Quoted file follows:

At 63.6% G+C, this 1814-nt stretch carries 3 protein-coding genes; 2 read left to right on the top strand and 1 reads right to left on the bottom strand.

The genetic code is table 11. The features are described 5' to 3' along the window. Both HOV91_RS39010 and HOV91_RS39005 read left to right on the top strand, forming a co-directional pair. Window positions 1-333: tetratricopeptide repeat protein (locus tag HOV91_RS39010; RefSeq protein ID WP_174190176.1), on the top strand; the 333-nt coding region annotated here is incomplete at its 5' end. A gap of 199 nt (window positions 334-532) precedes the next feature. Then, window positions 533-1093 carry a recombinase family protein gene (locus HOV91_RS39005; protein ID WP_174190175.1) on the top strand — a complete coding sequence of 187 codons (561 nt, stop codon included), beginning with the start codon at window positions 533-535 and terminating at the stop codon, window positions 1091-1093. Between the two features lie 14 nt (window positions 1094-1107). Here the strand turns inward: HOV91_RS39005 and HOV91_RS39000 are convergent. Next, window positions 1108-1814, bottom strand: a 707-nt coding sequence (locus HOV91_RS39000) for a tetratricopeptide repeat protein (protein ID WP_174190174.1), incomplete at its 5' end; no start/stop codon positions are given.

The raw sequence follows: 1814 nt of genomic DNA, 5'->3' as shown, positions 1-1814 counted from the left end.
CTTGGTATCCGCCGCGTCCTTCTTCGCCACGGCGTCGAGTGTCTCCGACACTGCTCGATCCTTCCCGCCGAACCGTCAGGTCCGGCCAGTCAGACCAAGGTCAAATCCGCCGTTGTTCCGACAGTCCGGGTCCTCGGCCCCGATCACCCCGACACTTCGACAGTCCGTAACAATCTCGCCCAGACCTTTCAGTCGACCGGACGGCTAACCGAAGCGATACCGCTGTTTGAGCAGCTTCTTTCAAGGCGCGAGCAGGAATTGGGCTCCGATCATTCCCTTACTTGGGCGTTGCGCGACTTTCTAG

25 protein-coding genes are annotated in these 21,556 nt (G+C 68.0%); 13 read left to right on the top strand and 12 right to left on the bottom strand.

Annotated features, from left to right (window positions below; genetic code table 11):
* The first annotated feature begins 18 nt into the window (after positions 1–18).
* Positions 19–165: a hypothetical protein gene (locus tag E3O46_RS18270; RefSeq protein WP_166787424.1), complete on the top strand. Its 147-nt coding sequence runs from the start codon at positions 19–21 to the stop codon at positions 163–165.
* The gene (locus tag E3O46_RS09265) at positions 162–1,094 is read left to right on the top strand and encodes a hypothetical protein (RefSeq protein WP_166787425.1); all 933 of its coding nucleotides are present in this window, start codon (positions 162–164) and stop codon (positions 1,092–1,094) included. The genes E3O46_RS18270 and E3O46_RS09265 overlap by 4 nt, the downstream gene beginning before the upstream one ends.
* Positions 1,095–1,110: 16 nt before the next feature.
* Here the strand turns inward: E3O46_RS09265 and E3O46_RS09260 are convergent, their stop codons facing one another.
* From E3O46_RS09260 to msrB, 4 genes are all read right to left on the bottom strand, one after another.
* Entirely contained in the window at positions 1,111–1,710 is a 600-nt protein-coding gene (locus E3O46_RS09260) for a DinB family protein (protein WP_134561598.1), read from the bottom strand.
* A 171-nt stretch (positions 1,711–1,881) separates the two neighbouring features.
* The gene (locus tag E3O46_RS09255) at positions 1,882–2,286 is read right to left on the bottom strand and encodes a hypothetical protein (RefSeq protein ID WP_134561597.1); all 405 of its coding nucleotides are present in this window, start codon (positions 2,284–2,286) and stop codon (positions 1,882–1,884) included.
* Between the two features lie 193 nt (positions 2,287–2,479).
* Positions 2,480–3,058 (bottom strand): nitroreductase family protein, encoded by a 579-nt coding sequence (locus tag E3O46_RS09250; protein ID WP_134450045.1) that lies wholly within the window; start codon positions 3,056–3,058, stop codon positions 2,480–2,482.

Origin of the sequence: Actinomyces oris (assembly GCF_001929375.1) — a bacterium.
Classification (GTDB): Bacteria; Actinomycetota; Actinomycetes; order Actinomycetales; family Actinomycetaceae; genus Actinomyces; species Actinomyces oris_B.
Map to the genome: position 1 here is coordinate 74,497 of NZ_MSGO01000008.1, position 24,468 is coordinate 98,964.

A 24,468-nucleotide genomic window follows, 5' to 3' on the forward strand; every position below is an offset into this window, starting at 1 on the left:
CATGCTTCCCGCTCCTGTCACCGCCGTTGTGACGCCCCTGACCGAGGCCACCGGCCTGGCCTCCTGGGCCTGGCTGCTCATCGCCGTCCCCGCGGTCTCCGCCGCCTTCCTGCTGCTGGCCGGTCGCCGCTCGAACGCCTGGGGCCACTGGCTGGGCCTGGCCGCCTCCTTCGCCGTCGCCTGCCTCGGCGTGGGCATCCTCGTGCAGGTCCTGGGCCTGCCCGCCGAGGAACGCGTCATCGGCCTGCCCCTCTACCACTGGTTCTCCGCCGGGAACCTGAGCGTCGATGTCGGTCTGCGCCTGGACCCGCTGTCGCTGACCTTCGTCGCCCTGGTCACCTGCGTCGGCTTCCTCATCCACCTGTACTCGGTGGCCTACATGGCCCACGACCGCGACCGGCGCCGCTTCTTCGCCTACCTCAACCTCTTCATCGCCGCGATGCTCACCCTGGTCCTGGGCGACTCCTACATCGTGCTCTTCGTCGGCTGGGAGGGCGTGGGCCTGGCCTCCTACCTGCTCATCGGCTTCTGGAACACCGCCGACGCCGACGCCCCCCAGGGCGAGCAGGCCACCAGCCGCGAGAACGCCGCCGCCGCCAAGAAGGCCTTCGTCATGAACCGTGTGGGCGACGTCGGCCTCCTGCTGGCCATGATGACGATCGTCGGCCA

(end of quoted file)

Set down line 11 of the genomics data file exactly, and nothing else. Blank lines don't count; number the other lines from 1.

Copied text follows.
* Here the strand turns inward: E3O46_RS09265 and E3O46_RS09260 are convergent, their stop codons facing one another.